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The Maine STEM Partnership

A statewide STEM education improvement community

University of Maine
5727 Estabrooke Hall
Orono, ME  04469
(207) 581-4672
mainestempartnership@maine.edu

Assessment For Learning - Not offered 2018-19

teacher's reminder to students on stars and stairs strategyThis community focuses on assessment strategies for your classroom. By the end you will have a tool box of student-centered formative assessment options that will not only guide your teaching, but help your students achieve their goals.  Furthermore, you will gain leadership skills as this program follows a teacher-led facilitation model, where you will be trained as a teacher leader at regional cohort meetings and then you will bring the program back to your local colleagues by running study groups.

The 2018 Assessment for Learning Community will have 5 evening meetings and 1 release day during the 2018-19 school year.  Locations are TBD with options to connect digitally.

Meeting Dates: Not offered 2018-19

Program Overview
Assessment for Learning in STEM and Beyond is a year-long professional development program created by Dr. Jeff Beaudry and Dr. Anita Stewart-McCafferty from the University of Southern Maine in collaboration with the Maine Center for Research at the University of Maine exclusively for the Maine STEM Partnership at the RiSE Center professional learning community.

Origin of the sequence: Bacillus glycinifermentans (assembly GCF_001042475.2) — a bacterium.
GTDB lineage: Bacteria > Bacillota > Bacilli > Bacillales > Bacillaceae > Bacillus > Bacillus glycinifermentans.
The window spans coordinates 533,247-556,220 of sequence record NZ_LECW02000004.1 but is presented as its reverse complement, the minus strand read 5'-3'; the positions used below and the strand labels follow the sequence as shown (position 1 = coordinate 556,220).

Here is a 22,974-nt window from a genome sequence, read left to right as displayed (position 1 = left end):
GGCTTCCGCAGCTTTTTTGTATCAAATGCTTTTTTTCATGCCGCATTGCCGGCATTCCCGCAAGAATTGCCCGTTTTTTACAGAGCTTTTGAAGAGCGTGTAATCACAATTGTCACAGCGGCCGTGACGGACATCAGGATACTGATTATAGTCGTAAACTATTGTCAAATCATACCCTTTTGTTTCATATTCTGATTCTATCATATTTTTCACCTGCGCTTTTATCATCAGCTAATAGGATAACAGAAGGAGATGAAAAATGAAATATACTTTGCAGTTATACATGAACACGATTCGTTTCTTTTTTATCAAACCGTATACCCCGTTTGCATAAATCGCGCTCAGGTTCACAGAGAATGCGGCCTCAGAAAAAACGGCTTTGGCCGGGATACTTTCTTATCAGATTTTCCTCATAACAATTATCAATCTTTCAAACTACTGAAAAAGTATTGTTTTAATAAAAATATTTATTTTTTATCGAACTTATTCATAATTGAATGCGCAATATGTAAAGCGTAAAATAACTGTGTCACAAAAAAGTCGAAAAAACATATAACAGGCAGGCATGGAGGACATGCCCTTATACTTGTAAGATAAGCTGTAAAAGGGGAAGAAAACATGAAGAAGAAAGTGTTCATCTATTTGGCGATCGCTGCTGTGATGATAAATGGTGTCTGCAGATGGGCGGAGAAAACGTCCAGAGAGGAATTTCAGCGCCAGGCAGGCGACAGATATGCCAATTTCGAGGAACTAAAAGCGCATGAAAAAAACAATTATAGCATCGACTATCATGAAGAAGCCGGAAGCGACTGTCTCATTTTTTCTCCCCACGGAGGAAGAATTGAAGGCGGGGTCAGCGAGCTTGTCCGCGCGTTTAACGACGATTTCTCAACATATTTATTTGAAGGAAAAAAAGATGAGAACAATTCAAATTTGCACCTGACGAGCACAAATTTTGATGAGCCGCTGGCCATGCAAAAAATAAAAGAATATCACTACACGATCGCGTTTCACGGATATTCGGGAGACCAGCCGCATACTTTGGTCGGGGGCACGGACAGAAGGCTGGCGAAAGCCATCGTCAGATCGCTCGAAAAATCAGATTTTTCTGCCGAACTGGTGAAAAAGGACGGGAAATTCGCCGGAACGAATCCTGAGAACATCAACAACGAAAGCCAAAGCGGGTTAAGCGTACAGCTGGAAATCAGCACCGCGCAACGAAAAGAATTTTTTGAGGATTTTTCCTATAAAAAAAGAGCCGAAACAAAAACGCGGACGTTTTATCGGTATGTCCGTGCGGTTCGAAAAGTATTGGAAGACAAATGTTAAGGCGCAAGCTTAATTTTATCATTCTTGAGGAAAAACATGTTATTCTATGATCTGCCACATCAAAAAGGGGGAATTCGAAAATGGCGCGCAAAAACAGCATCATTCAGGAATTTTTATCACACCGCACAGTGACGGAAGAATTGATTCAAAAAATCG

Classroom teachers must rely on a strong foundation of research-based ideas, strategies and models for teaching and learning that make explicit connections to assessment literacy in order to promote student success. Regardless of the policy (teacher evaluation or proficiency-based education) or model of teaching we suggest that there are core concepts in assessment literacy, five (5) standards of high quality assessment (Chappuis, Stiggins, Chappuis, and Arter, 2012) accompanied by seven (7) strategies of assessment for learning. 

We call this approach, 5 + 7 = Assessment Literacy.
 
Our focus is the seven strategies of assessment for learning combined with the results from Hattie’s Visible Learning are organized around three student-centered questions:
 
Where am I going?  
    1. Clear learning targets
    2. Models of strong and weak work with rubrics
 
Where am I now?
    3. Timely, descriptive feedback that directly affects learning
    4. Student self-assessment and goal setting
 
How do I close the gap? What are my strategies to get there?
    5. Teachers use evidence of student learning to determine next steps
    6. Focused practice and revision
    7. Student self-reflection, tracking and sharing learning and progress with others (e.g., peers)
 

A4L Meeting Calendar

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All rights reserved, please contact the RiSE Center at risecenter@maine.edu for permission.

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